Neil Woodford reveals new fund’s top 10 stock picks

7th July 2014


Former Invesco Perpetual star fund manager Neil Woodford has revealed the top 10 holdings in his new fund with his old picks AstraZeneca and GlaxoSmithKline both present.

Woodford Investment Management’s CF Woodford Equity Income fund attracted £1.6bn during its two-week offer period last month and began trading on 19 June.

While the fund group has said it will publish the fund’s entire portfolio online so investors can see where their money is invested, this will not be available until mid-July. Until then the asset manager has revealed the top 10 holdings in the fund.

Woodford (pictured) is still pessimistic in terms of his economic views but said there were a number of undervalued assets in the markets that he plans to exploit.

Woodford said the fund has ‘taken off and…gained a lot of height, but we are not yet at cruising altitude’.

He said the fund will ‘continue to evolve’ and he had been careful to build a portfolio that ‘avoids sectors that I believe are vulnerable to a faltering global economy’.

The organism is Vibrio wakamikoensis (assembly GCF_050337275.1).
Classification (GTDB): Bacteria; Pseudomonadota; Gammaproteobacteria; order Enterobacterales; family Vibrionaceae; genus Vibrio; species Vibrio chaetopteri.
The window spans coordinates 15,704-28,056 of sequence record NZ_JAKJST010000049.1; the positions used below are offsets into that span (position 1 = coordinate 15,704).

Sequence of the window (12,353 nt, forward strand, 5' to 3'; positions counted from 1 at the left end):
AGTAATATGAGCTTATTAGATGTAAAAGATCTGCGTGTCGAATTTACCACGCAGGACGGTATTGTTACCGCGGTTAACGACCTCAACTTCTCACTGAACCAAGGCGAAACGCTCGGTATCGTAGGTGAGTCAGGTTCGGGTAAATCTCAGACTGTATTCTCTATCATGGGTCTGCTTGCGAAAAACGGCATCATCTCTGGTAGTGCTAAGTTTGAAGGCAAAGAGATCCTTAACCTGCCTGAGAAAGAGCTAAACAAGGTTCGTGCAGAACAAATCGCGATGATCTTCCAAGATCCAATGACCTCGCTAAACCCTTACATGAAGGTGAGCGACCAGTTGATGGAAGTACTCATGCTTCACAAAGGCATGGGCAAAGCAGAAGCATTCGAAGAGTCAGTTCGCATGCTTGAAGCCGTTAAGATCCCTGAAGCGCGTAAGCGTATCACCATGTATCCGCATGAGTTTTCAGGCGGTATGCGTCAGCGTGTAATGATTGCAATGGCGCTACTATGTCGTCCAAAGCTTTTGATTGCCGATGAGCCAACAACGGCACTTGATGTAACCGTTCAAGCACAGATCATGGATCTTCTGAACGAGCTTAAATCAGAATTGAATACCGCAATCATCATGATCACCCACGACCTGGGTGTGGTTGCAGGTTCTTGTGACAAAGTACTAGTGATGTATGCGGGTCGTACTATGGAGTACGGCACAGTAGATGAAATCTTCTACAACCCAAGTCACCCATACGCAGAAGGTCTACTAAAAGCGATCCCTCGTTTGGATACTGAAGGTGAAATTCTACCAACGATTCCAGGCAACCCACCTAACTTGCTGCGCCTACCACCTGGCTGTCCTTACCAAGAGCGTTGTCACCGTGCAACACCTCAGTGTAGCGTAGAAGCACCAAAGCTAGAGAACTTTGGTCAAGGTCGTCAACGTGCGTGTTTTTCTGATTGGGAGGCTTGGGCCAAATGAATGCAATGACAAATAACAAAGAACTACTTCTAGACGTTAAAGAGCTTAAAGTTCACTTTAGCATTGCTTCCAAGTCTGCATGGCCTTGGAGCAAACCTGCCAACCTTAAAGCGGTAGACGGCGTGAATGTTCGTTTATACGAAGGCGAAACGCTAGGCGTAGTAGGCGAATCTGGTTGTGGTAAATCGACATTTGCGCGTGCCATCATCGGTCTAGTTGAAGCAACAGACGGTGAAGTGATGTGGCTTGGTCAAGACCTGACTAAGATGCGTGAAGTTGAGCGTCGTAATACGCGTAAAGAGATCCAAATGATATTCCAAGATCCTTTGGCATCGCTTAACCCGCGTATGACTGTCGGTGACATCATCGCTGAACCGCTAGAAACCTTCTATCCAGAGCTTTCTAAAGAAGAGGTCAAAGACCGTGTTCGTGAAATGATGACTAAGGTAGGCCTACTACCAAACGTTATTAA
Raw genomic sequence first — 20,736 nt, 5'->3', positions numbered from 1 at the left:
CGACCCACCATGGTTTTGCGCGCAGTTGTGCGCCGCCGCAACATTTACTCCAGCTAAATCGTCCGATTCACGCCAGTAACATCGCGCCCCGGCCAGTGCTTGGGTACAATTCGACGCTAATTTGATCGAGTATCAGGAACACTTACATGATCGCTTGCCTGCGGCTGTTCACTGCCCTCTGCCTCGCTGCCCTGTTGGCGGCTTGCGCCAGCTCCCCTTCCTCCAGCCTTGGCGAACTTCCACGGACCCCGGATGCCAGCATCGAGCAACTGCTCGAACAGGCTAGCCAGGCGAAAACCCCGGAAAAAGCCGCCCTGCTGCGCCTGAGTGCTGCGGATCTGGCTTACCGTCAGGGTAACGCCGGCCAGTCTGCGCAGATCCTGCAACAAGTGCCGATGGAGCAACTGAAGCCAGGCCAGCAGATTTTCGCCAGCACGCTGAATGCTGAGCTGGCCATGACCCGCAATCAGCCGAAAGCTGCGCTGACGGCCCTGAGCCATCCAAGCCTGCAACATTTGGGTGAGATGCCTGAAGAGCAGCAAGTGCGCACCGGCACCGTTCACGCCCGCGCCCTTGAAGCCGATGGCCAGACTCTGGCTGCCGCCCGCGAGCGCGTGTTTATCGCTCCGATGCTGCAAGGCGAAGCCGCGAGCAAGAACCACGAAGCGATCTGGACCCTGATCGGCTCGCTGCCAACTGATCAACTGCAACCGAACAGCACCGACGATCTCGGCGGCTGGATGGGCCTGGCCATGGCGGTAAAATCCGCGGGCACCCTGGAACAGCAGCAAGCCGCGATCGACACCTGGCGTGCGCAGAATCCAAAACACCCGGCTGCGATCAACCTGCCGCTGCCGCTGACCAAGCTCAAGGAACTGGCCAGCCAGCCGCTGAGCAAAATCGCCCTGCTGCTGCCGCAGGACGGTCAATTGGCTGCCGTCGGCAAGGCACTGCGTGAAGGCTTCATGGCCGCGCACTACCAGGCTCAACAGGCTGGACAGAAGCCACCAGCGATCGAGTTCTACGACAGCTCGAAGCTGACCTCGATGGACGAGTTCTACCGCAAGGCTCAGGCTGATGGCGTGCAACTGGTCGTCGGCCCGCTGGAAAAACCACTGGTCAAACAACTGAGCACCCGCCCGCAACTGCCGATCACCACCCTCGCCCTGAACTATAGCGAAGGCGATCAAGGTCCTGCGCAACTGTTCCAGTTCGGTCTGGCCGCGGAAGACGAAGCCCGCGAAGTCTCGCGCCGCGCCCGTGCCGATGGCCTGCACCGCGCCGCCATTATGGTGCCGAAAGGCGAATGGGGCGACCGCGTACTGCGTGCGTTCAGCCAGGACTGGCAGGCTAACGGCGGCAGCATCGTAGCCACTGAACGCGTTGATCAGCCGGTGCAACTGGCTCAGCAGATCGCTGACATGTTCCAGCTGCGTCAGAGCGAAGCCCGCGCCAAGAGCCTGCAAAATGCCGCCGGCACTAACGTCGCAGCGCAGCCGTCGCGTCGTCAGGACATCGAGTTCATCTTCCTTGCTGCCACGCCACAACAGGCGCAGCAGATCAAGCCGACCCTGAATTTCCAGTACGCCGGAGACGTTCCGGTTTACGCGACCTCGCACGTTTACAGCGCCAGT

‘There is significant emphasis on the tobacco and pharmaceutical sectors,’ he said. ‘These two sectors are resilient to falling demand, have strong balance sheets and attractive valuations.’

The top 10 stocks include:

AstraZeneca 8.30%

GlaxoSmithKline 7.11%

British American Tobacco 6.20%

BT 6.02%

Imperial Tobacco 5.31%

Roche 3.90%

Imperial Innovations 3.60%

Reynolds American 3.55%

Rolls-Royce 3.47%

Capita 3.36%


The funds closely mimic those held in the Invesco Perpetual Income fund and the Invesco Perpetual High Income fund, which Woodford ran alongside the Edinburgh Investment Trust.

The top five holdings in the Invesco income fund are GlaxoSmithKline, AstraZeneca, British American Tobacco, Imperial Tobacco and BAE Systems.  The top five holdings in the high income fund are GlaxoSmithKline, AstraZeneca, British American Tobacco, Imperial Tobacco and Roche.

Woodford said: ‘My cautious view on the global economy hasn’t changed. The liquidity flows that have supported asset prices over the past five years are going into reverse, while growth in many parts of the world is being downgraded.

‘The global economy and financial markets both face a tricky time over the next few years, but there are still many undervalued assets in equity markets and it is these opportunities that the fund is seeking to exploit.’

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